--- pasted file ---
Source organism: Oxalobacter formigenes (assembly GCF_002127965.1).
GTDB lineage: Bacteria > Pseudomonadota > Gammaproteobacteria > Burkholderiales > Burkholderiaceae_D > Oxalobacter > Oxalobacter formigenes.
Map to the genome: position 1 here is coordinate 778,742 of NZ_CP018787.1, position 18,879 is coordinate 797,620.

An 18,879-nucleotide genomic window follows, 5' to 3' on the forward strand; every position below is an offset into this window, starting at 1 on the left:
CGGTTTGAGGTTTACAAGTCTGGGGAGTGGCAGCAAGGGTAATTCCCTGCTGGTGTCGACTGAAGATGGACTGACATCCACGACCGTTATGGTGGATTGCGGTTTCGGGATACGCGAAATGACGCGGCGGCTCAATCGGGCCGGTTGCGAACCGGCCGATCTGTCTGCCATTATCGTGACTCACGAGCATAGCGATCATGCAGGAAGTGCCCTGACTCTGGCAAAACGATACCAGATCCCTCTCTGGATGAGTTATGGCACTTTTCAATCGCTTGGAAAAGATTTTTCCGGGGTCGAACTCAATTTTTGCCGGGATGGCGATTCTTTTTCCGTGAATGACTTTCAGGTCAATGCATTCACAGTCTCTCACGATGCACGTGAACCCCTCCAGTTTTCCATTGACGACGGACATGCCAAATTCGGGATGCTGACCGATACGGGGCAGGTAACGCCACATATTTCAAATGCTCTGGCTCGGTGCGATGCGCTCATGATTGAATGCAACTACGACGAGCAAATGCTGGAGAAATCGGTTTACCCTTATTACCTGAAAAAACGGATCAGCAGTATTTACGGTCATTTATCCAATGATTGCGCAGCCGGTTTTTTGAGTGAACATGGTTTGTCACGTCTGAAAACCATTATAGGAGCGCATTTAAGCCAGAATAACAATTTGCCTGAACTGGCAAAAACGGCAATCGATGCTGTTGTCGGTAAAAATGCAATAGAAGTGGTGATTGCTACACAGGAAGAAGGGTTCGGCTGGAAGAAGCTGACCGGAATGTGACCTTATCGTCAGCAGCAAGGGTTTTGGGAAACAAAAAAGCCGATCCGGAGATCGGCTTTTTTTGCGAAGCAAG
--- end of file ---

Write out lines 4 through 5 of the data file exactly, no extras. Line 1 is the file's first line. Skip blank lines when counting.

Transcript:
An 18,879-nucleotide genomic window follows, 5' to 3' on the forward strand; every position below is an offset into this window, starting at 1 on the left:
CGGTTTGAGGTTTACAAGTCTGGGGAGTGGCAGCAAGGGTAATTCCCTGCTGGTGTCGACTGAAGATGGACTGACATCCACGACCGTTATGGTGGATTGCGGTTTCGGGATACGCGAAATGACGCGGCGGCTCAATCGGGCCGGTTGCGAACCGGCCGATCTGTCTGCCATTATCGTGACTCACGAGCATAGCGATCATGCAGGAAGTGCCCTGACTCTGGCAAAACGATACCAGATCCCTCTCTGGATGAGTTATGGCACTTTTCAATCGCTTGGAAAAGATTTTTCCGGGGTCGAACTCAATTTTTGCCGGGATGGCGATTCTTTTTCCGTGAATGACTTTCAGGTCAATGCATTCACAGTCTCTCACGATGCACGTGAACCCCTCCAGTTTTCCATTGACGACGGACATGCCAAATTCGGGATGCTGACCGATACGGGGCAGGTAACGCCACATATTTCAAATGCTCTGGCTCGGTGCGATGCGCTCATGATTGAATGCAACTACGACGAGCAAATGCTGGAGAAATCGGTTTACCCTTATTACCTGAAAAAACGGATCAGCAGTATTTACGGTCATTTATCCAATGATTGCGCAGCCGGTTTTTTGAGTGAACATGGTTTGTCACGTCTGAAAACCATTATAGGAGCGCATTTAAGCCAGAATAACAATTTGCCTGAACTGGCAAAAACGGCAATCGATGCTGTTGTCGGTAAAAATGCAATAGAAGTGGTGATTGCTACACAGGAAGAAGGGTTCGGCTGGAAGAAGCTGACCGGAATGTGACCTTATCGTCAGCAGCAAGGGTTTTGGGAAACAAAAAAGCCGATCCGGAGATCGGCTTTTTTTGCGAAGCAAG